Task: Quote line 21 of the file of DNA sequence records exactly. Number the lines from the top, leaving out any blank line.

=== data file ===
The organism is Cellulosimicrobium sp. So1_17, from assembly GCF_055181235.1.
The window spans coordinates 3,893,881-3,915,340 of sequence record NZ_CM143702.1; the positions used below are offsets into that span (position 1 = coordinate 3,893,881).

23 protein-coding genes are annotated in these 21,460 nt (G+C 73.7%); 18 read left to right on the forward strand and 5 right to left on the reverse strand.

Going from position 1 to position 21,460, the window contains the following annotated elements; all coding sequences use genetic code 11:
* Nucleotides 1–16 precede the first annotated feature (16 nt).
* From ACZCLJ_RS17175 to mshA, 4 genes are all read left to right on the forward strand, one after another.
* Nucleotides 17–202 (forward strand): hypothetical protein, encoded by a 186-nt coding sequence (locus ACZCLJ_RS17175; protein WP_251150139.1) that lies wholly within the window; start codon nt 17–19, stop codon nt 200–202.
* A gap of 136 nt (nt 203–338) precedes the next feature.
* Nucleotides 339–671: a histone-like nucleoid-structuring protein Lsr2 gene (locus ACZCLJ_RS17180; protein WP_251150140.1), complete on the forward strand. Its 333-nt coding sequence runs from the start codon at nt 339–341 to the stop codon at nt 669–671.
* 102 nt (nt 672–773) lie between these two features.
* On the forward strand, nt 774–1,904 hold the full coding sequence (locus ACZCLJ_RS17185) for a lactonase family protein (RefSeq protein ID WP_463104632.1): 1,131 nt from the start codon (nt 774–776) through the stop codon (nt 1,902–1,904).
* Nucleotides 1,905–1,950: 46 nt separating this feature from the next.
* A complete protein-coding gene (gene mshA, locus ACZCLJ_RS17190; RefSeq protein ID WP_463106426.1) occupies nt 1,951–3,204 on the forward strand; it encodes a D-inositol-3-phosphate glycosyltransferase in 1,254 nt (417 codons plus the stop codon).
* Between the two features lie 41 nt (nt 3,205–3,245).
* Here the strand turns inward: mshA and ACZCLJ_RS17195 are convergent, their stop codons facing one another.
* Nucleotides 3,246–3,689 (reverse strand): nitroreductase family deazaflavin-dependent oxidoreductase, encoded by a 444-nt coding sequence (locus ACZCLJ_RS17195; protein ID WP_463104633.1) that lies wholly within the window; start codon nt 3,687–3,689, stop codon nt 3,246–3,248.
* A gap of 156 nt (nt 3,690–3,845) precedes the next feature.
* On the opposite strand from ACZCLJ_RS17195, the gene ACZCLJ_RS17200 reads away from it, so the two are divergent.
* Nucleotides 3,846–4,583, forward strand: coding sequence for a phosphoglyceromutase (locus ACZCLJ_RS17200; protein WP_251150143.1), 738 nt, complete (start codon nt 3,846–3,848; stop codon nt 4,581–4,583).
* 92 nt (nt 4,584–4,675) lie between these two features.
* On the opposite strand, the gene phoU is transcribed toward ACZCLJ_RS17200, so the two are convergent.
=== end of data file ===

* On the opposite strand, the gene phoU is transcribed toward ACZCLJ_RS17200, so the two are convergent.